What is a “Good” Credit Score, Anyway?


If you’re actively working on repairing or improving your credit, you’re probably wondering just exactly what a “good” credit score is. It would probably also help to have a number goal in mind if you’re working on improving your credit, right?

There is no standard “good” credit score

Fact is, there’s no official credit score chart that shows the numerical cut-off between a “bad” credit score, a “good” credit score and a “great” credit score. That’s because each lender evaluating your credit has different criteria for what it can offer you in terms of loan rates and terms. One thing that’s obvious about the FICO and VantageScore credit scoring model range from 300-850 is that a credit score at 850 or near 850 is considered “excellent” credit. This means you will be approved for loans and credit cards at the very best interest rates and terms they offer. I’ve even heard it said from credit industry experts that lenders use your credit score to actually disqualify you from that 0% auto financing, which is reserved only for those with “excellent” credit scores at the highest end of the range.

Different views of what a “good” credit score is

Even more confusing, your age and stage of life also determines what you think a good credit score should be. Earlier this year, the 2015 Chase Slate Credit Survey revealed that the different generational age groups have different views of what a “good” credit score is:

  • Baby Boomers, closer to retirement, consider 726 to be a “good” score
  • Generation X respondents, in the thick of family life, think a credit score of 712 is “good”
  • Millennials, the youngest group currently aged 18-34, think 695 is “good”

And, the Chase survey also found those who actively check their credit score consider an average score of 719 to be a “good” score while those who have never checked their credit score consider 688 a “good” score. So, the more engaged you are with your credit and your credit score, the more you know about how credit scores are determined and how your score affects you, the higher your score is likely to be.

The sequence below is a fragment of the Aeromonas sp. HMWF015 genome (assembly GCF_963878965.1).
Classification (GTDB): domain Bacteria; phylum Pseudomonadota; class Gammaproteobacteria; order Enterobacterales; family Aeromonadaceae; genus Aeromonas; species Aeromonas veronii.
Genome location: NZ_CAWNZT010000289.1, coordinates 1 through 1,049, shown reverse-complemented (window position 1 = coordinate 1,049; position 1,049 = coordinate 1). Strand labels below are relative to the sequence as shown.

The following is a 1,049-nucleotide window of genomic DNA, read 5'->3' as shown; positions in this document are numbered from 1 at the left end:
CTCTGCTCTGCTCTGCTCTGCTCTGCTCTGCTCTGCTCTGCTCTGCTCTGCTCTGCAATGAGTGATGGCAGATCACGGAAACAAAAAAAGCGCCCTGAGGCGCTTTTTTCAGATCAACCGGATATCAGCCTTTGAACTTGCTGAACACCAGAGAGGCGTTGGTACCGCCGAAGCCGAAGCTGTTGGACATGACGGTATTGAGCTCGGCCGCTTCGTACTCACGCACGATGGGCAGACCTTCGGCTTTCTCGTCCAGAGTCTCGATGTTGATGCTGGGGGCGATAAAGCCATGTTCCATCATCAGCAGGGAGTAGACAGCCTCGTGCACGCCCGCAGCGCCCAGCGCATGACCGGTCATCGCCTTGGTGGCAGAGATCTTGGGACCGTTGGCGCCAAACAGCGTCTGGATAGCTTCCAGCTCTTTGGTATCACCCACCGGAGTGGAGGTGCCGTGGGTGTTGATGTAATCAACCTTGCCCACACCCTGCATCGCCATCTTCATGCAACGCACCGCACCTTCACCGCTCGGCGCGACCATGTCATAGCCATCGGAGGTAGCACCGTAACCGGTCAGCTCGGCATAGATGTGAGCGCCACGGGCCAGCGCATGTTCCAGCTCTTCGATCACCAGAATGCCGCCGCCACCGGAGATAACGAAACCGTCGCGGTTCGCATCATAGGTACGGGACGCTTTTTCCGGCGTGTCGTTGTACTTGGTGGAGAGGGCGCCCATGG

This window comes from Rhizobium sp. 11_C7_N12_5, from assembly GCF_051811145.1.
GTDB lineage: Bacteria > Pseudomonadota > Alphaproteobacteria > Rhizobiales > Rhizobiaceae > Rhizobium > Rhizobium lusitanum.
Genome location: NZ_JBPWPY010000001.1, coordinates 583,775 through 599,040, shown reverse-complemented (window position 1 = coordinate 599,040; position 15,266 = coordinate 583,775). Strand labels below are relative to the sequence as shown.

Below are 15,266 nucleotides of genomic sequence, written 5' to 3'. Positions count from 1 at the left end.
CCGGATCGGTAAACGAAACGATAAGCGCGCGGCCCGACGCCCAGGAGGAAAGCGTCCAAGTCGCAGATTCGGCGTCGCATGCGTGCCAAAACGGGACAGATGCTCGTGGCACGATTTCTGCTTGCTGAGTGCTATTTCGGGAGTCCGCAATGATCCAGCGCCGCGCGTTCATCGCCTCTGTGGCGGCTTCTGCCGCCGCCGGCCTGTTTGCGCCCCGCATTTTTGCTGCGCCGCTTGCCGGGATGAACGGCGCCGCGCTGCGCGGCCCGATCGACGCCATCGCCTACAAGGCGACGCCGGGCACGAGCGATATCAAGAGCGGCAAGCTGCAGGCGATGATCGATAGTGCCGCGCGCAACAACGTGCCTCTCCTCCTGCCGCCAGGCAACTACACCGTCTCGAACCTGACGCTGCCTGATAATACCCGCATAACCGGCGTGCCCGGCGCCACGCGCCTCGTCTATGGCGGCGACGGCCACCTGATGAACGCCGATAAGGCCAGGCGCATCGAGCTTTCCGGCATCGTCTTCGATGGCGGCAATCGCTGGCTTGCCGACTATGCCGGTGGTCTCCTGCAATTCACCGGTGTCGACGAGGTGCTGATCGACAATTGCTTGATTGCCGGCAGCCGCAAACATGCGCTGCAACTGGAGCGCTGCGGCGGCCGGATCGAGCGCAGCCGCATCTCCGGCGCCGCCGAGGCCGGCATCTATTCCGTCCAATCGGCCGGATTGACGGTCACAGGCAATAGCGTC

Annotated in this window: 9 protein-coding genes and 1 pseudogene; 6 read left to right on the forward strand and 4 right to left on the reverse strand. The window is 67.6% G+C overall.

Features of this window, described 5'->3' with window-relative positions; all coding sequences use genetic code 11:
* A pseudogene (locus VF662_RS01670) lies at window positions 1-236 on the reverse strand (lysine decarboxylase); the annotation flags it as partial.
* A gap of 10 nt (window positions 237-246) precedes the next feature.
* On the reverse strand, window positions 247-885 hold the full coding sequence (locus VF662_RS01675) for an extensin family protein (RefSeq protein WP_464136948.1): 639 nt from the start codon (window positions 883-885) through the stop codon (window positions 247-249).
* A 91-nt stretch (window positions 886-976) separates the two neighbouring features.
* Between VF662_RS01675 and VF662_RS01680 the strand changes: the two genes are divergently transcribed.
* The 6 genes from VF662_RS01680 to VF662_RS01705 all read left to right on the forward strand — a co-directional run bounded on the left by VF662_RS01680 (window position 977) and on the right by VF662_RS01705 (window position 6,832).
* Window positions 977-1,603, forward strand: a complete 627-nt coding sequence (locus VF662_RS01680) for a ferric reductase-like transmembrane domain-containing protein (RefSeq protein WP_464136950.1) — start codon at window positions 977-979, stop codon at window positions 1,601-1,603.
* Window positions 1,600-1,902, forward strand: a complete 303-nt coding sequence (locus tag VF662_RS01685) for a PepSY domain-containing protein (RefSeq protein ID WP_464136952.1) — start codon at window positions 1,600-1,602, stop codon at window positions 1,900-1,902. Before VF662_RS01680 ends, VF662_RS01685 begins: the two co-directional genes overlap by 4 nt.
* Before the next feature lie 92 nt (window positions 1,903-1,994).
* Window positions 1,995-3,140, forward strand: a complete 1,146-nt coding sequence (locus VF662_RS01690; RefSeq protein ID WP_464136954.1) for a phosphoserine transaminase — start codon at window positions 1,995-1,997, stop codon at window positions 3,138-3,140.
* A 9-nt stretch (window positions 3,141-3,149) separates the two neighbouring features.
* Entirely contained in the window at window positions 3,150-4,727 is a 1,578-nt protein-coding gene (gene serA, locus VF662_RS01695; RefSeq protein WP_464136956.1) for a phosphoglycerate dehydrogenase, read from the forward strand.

Here’s how you can tell if your credit score is “good” or not

One common visual in the credit scoring industry is a rainbow colored dial or bar representing the total credit score range from 300 to 850 where 300 is colored red (for “bad” credit) and then moves through orange and yellow to light green (where “fair” or “average” credit lies around 650-700) all the way to the dark green of the “excellent” credit range between 750-850 at the opposite end.

The best way to gauge whether your credit score is “good” or not is to sign up to view your free credit score from one or two of the free services or from one of your credit cards if it’s offered as part of your account services. These services will show you your score and will often tell you whether your credit score falls in the range of bad, fair, good, great or excellent credit. And while they may use different words and the scores may be slightly different because each has a unique scoring model, you will have a good idea of where your credit score lies.

If you are a CreditRepair.com member, use our free score tracker tool as a gauge of where your credit stands. You can watch your score improve as your credit habits improve and negative items are removed or resolved from your report.

So basically, if you’re starting with bad or fair credit, you’re shooting for a score over 700 as an achievable goal and once your score is already over 700, shoot as high as you can get toward 850.

Regardless of an exact number or whatever you think a “good” credit score is, the higher the credit score number, the better loans, rates and terms you will be offered across the entire spectrum of mortgage loans, auto loans and credit cards. It’s really that simple.

Posted in Credit Score
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